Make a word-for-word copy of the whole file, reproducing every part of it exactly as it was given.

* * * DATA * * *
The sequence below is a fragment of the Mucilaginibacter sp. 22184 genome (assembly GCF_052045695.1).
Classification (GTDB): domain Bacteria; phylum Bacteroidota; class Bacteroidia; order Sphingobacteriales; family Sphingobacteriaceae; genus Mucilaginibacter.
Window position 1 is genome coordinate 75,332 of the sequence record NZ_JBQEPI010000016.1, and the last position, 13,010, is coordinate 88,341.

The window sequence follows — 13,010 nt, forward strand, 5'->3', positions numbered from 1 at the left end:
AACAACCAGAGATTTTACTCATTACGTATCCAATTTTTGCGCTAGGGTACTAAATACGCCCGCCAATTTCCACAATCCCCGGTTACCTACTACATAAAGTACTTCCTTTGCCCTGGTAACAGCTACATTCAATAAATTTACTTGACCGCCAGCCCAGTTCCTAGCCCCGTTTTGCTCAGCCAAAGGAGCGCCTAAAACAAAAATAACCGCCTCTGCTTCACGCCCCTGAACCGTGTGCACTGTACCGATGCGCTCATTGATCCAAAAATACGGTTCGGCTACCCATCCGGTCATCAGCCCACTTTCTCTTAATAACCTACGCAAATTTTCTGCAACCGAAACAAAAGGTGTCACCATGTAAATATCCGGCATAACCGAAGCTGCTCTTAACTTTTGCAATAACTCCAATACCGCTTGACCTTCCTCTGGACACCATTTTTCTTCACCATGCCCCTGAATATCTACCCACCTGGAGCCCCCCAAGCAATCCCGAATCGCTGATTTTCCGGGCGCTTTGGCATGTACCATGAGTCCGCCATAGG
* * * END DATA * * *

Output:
The sequence below is a fragment of the Mucilaginibacter sp. 22184 genome (assembly GCF_052045695.1).
Classification (GTDB): domain Bacteria; phylum Bacteroidota; class Bacteroidia; order Sphingobacteriales; family Sphingobacteriaceae; genus Mucilaginibacter.
Window position 1 is genome coordinate 75,332 of the sequence record NZ_JBQEPI010000016.1, and the last position, 13,010, is coordinate 88,341.

The window sequence follows — 13,010 nt, forward strand, 5'->3', positions numbered from 1 at the left end:
AACAACCAGAGATTTTACTCATTACGTATCCAATTTTTGCGCTAGGGTACTAAATACGCCCGCCAATTTCCACAATCCCCGGTTACCTACTACATAAAGTACTTCCTTTGCCCTGGTAACAGCTACATTCAATAAATTTACTTGACCGCCAGCCCAGTTCCTAGCCCCGTTTTGCTCAGCCAAAGGAGCGCCTAAAACAAAAATAACCGCCTCTGCTTCACGCCCCTGAACCGTGTGCACTGTACCGATGCGCTCATTGATCCAAAAATACGGTTCGGCTACCCATCCGGTCATCAGCCCACTTTCTCTTAATAACCTACGCAAATTTTCTGCAACCGAAACAAAAGGTGTCACCATGTAAATATCCGGCATAACCGAAGCTGCTCTTAACTTTTGCAATAACTCCAATACCGCTTGACCTTCCTCTGGACACCATTTTTCTTCACCATGCCCCTGAATATCTACCCACCTGGAGCCCCCCAAGCAATCCCGAATCGCTGATTTTCCGGGCGCTTTGGCATGTACCATGAGTCCGCCATAGG